Stodghill Says So

An opinionated posting on a variety of subjects by a former newspaper reporter and columnist whose daily column was named best in Indiana by UPI. The Blog title is that used in his high school sports predictions for the Muncie Evening Press.

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Location: Cuyahoga Falls, Ohio, United States

At the age of 18 I was a 4th Infantry Division rifleman in the invasion of Normandy, then later was called back for the Korean War. Put in a couple of years as a Pinkerton detective. Much of my life was spent as a newspaper reporter, sports writer and daily columnist. Published three books on high school sports in Ohio and Indiana. I write mystery fiction for Alfred Hitchcock Mystery Magazine and others. Three books, Normandy 1944 - A Young Rifleman's War, The Hoosier Hot Shots, and From Devout Catholic to Communist Agitator are now available from Amazon, Barnes & Noble and other booksellers. So are four collections of short mysteries: Jack Eddy Stories Volumes 1 and 2, Midland Murders, and The Rough Old Stuff From Mike Shayne Mystery Magazine.

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Thursday, February 26, 2009

Names You Won't Forget


Naming characters occupies quite a bit of time for anyone who writes fiction. Making them fit the person can be a challenge. At that Charles Dickens had few peers. Names should be distinctive and if they are memorable, that makes them all the better. They should not be preposterous, of course, unless they belong to a living, breathing individual.
A group of people in England with too much time on their hands has made a list of ridiculous names found on that pleasant but sometimes cantankerous island. I believe the parents could have been innocent of possessing twisted senses of humor when they named Barb Dwyer. They probably christened her Barbara. It is harder to be forgiving for the mom and dad of Mary Christmas. Can there be any doubt that old dad was chuckling when he insisted his son be named Justin Case?
There were others, including Hazel Nutt, Chris Cross and Paige Turner. The latter may have had a writer for a parent. But it took a pair of fiendish parents to name a kid Terry Bull. That was terrible.
This business of a writer naming characters not only is challenging, it can be risky. Since Google came along I have used it to check out names I have dreamed up. Doing so has taught me that it's unlikely there is a single possible name that somewhere in the world hasn't been taken by an actual person.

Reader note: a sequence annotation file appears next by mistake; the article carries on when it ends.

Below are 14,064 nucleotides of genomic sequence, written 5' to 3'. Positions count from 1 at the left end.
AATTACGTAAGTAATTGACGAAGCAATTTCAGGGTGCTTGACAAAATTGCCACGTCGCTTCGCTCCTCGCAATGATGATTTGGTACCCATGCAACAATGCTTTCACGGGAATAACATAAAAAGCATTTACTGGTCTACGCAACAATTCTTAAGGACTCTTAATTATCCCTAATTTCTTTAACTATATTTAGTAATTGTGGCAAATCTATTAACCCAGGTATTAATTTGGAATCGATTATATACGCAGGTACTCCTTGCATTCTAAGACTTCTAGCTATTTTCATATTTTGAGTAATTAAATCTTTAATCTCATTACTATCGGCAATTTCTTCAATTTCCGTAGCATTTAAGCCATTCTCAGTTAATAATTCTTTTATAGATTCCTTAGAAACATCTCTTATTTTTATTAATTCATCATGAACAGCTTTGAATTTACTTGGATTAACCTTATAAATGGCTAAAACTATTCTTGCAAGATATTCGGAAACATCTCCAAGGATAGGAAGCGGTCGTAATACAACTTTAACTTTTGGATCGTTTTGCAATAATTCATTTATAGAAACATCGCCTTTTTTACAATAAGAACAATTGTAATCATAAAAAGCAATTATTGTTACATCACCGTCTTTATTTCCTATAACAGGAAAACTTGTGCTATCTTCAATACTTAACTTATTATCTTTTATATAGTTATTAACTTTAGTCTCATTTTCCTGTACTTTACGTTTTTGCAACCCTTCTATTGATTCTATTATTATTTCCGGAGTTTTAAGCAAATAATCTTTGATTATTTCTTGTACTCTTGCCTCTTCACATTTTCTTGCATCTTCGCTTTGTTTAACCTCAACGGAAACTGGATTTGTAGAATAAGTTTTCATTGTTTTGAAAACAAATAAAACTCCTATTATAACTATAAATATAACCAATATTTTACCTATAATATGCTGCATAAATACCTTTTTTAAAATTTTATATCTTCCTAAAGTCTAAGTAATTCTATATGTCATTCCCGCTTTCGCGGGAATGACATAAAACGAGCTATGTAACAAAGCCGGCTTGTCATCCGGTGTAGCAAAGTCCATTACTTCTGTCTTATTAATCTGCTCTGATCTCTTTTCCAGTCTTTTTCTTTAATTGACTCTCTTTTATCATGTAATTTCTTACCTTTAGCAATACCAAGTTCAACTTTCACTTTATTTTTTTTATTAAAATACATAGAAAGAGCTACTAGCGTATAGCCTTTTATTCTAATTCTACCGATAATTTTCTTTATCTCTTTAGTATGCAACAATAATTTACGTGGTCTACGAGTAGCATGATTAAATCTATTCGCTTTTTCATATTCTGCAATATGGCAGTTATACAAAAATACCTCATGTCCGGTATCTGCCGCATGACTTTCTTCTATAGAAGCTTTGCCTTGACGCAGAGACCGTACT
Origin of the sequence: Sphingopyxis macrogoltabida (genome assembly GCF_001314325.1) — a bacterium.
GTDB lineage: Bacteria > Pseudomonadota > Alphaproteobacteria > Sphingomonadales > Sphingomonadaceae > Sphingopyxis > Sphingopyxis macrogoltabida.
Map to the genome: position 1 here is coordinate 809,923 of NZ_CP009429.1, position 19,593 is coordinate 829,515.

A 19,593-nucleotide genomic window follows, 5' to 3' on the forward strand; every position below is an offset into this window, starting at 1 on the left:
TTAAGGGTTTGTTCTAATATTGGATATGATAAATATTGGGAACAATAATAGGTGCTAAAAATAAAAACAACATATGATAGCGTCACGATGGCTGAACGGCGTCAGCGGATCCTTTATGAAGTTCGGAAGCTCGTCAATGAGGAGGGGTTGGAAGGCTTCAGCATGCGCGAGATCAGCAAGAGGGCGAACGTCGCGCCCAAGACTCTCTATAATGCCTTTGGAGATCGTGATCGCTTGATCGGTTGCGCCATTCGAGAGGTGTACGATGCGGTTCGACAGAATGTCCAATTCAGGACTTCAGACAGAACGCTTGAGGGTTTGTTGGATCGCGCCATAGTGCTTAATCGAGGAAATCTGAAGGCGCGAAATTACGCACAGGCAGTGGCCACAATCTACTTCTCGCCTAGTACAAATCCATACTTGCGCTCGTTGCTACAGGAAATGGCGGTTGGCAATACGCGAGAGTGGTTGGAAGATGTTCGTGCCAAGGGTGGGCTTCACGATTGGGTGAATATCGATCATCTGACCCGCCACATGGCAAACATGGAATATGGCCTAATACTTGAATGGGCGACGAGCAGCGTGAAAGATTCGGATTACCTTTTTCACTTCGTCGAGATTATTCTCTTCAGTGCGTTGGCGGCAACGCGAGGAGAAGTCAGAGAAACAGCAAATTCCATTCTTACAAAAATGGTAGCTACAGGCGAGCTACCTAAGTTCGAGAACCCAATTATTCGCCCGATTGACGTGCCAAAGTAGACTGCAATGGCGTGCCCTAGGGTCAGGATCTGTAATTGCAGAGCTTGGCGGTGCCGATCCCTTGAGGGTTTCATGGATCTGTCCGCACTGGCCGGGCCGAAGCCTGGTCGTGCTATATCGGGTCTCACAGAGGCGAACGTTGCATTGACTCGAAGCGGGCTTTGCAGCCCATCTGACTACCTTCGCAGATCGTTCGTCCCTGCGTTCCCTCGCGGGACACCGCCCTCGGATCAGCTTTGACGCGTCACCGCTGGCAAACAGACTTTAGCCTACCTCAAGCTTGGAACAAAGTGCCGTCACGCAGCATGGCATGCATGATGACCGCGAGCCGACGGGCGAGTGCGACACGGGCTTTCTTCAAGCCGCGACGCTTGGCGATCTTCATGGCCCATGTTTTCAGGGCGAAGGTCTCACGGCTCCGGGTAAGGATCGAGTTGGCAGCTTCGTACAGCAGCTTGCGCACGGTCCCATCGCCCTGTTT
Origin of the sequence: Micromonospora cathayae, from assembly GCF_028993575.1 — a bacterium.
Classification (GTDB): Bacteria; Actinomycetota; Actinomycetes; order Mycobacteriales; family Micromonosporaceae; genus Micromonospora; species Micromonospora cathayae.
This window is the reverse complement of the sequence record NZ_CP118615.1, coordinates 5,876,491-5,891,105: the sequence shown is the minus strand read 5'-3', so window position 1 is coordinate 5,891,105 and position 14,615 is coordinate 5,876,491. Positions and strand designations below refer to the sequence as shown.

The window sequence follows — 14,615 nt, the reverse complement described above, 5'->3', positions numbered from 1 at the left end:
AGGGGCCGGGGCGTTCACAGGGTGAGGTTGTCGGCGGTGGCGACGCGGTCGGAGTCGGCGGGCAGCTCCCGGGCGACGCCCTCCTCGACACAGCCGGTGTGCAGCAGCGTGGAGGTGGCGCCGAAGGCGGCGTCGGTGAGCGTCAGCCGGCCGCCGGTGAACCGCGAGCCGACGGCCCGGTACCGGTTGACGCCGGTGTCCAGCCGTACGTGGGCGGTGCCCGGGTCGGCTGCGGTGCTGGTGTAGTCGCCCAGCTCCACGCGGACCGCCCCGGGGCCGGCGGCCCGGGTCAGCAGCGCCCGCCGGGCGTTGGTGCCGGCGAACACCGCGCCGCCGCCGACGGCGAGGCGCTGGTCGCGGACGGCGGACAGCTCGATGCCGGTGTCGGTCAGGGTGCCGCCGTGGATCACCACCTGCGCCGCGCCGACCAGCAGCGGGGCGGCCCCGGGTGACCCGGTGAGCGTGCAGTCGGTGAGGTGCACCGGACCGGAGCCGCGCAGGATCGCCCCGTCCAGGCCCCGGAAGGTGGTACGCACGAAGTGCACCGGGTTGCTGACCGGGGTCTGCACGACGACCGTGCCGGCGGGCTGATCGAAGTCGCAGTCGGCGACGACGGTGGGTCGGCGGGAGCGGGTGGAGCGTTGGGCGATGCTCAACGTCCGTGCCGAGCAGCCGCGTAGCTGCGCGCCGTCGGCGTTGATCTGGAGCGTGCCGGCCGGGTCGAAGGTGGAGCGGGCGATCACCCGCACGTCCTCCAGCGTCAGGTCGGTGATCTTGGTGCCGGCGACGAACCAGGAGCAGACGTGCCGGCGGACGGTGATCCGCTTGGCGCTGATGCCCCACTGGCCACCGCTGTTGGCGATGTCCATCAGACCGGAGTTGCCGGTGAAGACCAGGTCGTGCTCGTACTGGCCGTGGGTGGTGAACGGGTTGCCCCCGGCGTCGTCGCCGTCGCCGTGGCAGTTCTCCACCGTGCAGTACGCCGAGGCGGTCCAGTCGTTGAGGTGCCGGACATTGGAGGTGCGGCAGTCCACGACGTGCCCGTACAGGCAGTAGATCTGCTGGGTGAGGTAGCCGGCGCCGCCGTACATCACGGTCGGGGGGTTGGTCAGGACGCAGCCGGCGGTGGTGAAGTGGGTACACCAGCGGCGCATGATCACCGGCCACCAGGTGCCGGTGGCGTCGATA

I made what I now consider an embarrassing mistake in a story written a year ago. It is scheduled to appear in an upcoming issue of Alfred Hitchcock's Mystery Magazine. For a really nasty individual, a through and through rotter, I chose the name Wally Shanks. I did so quite innocently, forgetting that Rob Lopresti has a series character called Shanks. Compounding this blunder, the latest story about Shanks appears in the issue one month before my evil Shanks shows up. My apologies, Rob.
Twenty years ago I was selecting a name for the protagonist of a series still running. In fact he is the man who got the best of Wally Shanks. I wanted the name to be short and rhythmical and I did not want the last name to be that of anyone I knew or had even heard of. I chose Jack Eddy. About the time the first story appeared in print I remembered a Ball State professor of my acquaintance named Diane Eddy. Then I recalled that Manton Eddy was a well known general during World War II. Soon after that, Eddy's Bike Shop in nearby Stow came to mind. Earlier this week we had lunch at Eddy's Deli & Restaurant. Where was Google when I needed it? Well, it's here now and I have discovered there are real people named Jack Eddy walking around somewhere.
Maybe I should have followed the lead of Bill Pronzini. For thirty years he has been writing books about a character and never has gotten around to giving him a name.


http://www.dickstodghill.com/

4 Comments:

Anonymous Deborah Elliott-Upton said...

I personally know in my town alone there are -- or at least were -- a Merry Christmas and a Justin Case. I think our names shape us into who we become somewhat and the choice of nicknames help us define ourselves. I just did a presentation for a women's organization where I was given the film, "West Side Story" and the elements to follow in my speech were: self-esteem, confidence and feeling pretty. I didn't have to delve far to find the lone girl who wanted to belong and be a Jet, was known by the name, Anybody's. Seeing as the gang members' aliases defined them as they and others saw themselves, I thought her Jet name most telling.

5:10 PM  
Blogger Dick Stodghill said...

Very true, Deborah. Childhood nicknames dreamed up by other kids can affect a person for a lifetime. My wife was called Peachie by her family - still is, actually - but I have never been able to say that cutesy name even once. She's Jackie in my book. On the other hand, I've always liked the nickname "Stodgy" and you know what that means to most people.

5:52 PM  
Blogger Robert Lopresti said...

I forgive you, Dick, and look forward to reading the story. Of course,my Shanks full name is Leopold Longshanks, which he is not fond of, for some reason. Only after I created him (we seem to be creating the had-I-but-known school of blogging here) did I realize that the editor/founder of Biblical Archaeology Revie, one of my favorite magazines, is Herschel Shanks.

9:11 PM  
Blogger Dick Stodghill said...

Thank you, Rob. That's a load off my mind. I was truly shocked when the coincidence dawned on me.

8:11 AM  

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